When considering the three cities of Burbank, Glendale and Pasadena, CA, certain words might come to mind, such as “affluent,” “suburban” and “established.” And, according to Greg Barsamian, these three towns, known collectively as the Tri-Cities, share other things in common.
They are, geographically, perched on the northern edge of Los Angeles, in L.A. County. Furthermore, “Tri-Cities has a more favorable tax structure than the city of Los Angeles,” said Barsamian, who is Colliers International’s Senior Executive Vice President. “There is a large economic advantage to be located just outside the city of Los Angeles, from a business perspective.”
Commercial real estate developers are realizing the advantages as well, which has been leading to interesting developments being planned, and going north, in this submarket.
Updating the Established
The main issue for Tri-Cities CRE developers is lack of land. “The land has been fully developed for decades, and these towns are old towns,” Barsamian explained. As such, much of the development taking place throughout Burbank, Glendale and Pasadena is actually redevelopment.
One example is a planned redevelopment of a former Ikea store at 600 N. San Fernando Rd. in Burbank’s town center. In 2015, the Swedish furniture retailer relocated to a 456,000-square-foot space near San Fernando Boulevard and Providencia Avenue – making it the company’s largest North American store. Meanwhile, a joint venture is proposing a 1,173-unit residential, retail and hotel development on the old store’s site.
Meanwhile, “Burbank has seen an explosion of entertainment users who are expanding their footprints in the city, and building larger facilities,” Barsamian said. Aside from Nickelodeon, which opened its 200,000-square-foot expanded studios in late 2017, other builders are targeting former warehouses. “Developers like to buy these older industrial buildings, fix them up and make them into creative office space,’” Barsamian noted. Smaller tech companies, especially, like the ambience and rents of these spaces.
Mixed use is also becoming a trend in Pasadena, with developers introducing various projects. Oak Knoll Condominiums is slated to go north on a parking lot at 747 Green St. Additional residential/retail developments are planned for 233 Hudson Ave., while Greystar Real Estate Partners is halfway finished building the Hudson Apartments, a Greystar Elan Community. Hudson Apartments is on Walnut Street, in Pasadena’s Playhouse District.
It is, however, the city of Glendale that has seen the most dramatic development changes. “The city had an aggressive redevelopment plan written in the late 1970s,” Barsamian said. Furthermore, in 2006, the city passed its Downtown Specific Plan, allowing for incentives leading to larger and taller structures. Housing development has been picking up – Adelphia Properties recently filed plans for a 240-unit residential development at 610 N. Brand Blvd. The property, which would be just steps from the 134 freeway, could be among the tallest buildings in Glendale.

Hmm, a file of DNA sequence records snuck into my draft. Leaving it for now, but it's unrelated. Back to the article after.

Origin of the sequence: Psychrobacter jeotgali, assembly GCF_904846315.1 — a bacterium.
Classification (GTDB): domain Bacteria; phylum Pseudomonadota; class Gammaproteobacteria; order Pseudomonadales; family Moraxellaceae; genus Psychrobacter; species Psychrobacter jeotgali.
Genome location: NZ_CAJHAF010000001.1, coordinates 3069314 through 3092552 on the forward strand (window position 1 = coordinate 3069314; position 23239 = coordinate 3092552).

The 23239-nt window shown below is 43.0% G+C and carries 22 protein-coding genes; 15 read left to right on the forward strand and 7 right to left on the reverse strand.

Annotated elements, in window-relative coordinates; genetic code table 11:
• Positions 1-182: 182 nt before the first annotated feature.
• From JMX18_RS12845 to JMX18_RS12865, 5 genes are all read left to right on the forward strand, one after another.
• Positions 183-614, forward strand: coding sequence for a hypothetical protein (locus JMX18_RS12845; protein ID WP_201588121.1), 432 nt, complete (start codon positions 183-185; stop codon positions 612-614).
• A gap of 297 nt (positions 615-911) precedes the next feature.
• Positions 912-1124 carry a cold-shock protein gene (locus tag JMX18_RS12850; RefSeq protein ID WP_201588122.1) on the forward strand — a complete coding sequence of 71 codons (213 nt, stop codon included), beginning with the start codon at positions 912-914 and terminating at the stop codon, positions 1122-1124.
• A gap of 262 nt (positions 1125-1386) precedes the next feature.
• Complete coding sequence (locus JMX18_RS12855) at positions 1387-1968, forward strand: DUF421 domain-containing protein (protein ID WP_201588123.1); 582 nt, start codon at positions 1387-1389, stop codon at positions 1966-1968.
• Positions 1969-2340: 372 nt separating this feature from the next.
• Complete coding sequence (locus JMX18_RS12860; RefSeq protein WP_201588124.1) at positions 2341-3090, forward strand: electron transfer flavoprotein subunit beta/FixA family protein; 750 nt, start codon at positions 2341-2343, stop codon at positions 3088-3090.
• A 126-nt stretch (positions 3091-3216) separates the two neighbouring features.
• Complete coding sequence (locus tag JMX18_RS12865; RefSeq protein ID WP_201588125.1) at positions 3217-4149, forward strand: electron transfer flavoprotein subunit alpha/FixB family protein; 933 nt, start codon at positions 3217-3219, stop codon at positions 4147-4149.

Go North, Young Developer
Favorable tax structures are one appeal of putting up buildings in the Tri-Cities. The other is that rents are considerably less expensive, especially on the office side. Barsamian noted that, in Q1 2018, average office vacancy was at 10%, partly because rents are less. “You could be paying $4-$5 per square foot for office space in parts of eastern Los Angeles or downtown,” he said. “You can get the same sort of space in Glendale, Burbank or Pasadena for about half of that.”
Another Tri-Cities lure is housing diversity, ranging from residential homes, to condominiums, to apartments, to executive housing. That housing is near great entertainment and restaurants, as well.
This is not to say that everything is perfect in the submarket. “It can take a year to two years to get stuff entitled, even if you build the product in an area it was zoned for,” Barsamian said. The reason, once again, is the lack of developable land. “The development cycle takes time here,” Barsamian added.
Because of slow entitlement and vacant land lack, Barsamian said he doesn’t see wild, huge shifts in the Tri-Cities when it comes to construction or leasing. Though institutional players are demonstrating more interest in the submarket, Barsamian forecasts the continued, steady growth of the submarket. “I think we’ll continue to see more of the same in terms of rehab of older buildings, and conversion to trendier types of use,” he added.